Hindfoot (Heel Region of the Foot)
The main function of the hindfoot is to perform the side-to-side motion of the foot. Difficulty walking on uneven ground, grass, or gravel are the initial signs. Pain is common just beneath the fibula (the smaller lower leg bone) on the outside of the foot.
As the disease progresses, the alignment of the foot may shift as the bones move out of their normal positions. This can result in a flatfoot deformity. Pain and discomfort may be felt along the posterior tibial tendon (main tendon that supports the arch) on the inside of the ankle, or on the outside of the ankle beneath the fibula.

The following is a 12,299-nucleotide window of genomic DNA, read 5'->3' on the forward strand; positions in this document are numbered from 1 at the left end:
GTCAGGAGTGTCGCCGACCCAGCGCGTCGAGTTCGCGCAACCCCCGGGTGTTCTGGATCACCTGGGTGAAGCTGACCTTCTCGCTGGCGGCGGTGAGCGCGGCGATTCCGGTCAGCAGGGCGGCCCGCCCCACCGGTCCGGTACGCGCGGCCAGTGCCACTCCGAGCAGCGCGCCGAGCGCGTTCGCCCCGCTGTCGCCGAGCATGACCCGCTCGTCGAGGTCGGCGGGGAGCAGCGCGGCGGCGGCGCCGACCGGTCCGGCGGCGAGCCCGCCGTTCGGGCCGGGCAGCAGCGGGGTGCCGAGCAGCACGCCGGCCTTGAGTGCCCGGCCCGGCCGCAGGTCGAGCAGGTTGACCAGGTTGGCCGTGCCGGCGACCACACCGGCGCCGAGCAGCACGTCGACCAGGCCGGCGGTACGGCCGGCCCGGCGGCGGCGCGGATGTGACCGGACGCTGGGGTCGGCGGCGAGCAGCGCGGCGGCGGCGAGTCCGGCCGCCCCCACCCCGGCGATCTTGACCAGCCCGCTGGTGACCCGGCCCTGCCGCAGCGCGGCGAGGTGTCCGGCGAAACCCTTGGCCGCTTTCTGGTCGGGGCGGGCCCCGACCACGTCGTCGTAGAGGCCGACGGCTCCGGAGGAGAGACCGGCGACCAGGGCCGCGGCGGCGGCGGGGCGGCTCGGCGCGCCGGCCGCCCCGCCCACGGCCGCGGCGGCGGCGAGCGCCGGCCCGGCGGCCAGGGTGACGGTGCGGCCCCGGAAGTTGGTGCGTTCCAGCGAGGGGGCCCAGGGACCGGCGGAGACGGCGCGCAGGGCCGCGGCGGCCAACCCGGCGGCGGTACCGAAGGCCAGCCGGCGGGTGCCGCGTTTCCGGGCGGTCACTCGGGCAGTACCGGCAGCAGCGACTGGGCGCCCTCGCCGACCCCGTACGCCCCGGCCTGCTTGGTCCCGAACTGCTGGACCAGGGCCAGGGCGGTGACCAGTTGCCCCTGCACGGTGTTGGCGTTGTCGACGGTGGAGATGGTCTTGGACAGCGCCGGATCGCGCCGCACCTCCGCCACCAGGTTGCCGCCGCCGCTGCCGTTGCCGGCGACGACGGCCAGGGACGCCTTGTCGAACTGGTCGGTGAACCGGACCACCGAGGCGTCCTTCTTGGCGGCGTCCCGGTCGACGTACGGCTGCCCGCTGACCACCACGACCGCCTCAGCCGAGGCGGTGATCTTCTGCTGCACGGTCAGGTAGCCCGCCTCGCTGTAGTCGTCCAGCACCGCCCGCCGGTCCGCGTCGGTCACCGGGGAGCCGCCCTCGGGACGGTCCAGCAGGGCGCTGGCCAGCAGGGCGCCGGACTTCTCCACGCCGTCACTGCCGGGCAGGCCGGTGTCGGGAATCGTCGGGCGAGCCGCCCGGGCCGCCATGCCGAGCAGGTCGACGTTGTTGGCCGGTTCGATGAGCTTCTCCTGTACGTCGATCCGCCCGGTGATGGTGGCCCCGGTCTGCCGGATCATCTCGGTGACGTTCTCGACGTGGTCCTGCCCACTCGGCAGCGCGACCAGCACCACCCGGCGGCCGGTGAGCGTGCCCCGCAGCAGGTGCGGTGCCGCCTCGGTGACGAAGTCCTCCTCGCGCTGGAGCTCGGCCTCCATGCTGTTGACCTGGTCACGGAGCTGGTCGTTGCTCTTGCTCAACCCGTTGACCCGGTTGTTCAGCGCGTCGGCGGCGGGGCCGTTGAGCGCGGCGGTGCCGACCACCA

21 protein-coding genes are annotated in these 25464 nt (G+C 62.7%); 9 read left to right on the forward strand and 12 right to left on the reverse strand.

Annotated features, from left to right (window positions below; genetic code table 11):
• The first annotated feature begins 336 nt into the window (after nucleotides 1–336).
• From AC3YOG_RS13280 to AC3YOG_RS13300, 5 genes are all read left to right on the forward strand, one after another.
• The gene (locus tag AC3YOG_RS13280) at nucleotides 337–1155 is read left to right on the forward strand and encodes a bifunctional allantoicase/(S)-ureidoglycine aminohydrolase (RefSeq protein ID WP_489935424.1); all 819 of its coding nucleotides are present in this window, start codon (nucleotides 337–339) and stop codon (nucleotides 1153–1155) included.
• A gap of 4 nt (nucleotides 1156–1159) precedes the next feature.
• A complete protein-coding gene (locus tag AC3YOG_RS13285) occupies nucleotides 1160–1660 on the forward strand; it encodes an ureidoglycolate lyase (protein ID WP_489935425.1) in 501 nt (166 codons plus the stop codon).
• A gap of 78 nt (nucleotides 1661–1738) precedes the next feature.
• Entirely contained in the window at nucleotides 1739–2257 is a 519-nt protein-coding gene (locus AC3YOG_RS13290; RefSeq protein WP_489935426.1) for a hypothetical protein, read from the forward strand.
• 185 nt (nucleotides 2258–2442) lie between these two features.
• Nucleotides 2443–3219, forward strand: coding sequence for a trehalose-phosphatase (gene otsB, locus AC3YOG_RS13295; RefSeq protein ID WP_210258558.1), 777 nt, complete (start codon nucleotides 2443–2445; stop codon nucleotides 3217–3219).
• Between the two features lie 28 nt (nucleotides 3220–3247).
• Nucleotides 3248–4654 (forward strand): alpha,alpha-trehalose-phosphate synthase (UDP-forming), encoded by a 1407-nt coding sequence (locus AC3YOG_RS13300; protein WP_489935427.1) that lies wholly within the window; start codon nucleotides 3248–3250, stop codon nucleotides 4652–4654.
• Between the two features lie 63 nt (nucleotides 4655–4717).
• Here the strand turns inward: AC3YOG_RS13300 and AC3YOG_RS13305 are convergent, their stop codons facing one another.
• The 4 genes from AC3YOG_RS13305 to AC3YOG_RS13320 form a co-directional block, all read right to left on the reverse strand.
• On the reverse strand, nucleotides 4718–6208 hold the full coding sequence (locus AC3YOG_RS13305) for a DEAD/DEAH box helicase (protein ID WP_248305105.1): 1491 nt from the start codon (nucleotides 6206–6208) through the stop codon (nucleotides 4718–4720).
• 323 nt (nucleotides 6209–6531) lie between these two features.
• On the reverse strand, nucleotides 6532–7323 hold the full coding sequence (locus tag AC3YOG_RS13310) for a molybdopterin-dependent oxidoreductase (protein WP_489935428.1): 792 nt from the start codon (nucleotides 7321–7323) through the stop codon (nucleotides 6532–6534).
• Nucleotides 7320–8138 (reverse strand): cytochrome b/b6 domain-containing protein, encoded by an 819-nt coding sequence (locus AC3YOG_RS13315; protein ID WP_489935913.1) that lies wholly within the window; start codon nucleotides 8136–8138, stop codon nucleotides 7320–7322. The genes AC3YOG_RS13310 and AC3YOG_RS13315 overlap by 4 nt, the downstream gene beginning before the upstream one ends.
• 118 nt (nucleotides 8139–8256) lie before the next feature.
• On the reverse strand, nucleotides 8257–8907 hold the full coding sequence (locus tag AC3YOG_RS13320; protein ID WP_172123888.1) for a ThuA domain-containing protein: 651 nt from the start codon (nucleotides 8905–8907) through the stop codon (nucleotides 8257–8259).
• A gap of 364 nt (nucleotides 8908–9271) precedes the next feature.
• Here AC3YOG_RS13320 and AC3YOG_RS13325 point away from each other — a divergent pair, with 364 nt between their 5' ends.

Midfoot (Top of the Foot)
With RA, the ligaments that support the midfoot become weakened and the arch collapses. With loss of the arch, the foot commonly collapses and the front of the foot points outward. RA also damages the cartilage, causing arthritic pain that is present with or without shoes. Over time, the shape of the foot can change because the structures that support it degenerate. This can create a large bony prominence (bump) on the arch. All of these changes in the shape of the foot can make it very difficult to wear shoes.
Forefoot (Toes and Ball of the Foot)
The changes that occur to the front of the foot are unique to patients with RA. These problems include bunions, claw toes, and pain under the ball of the foot (metatarsalgia). Although, each individual deformity is common, it is the combination of deformities that compounds the problem.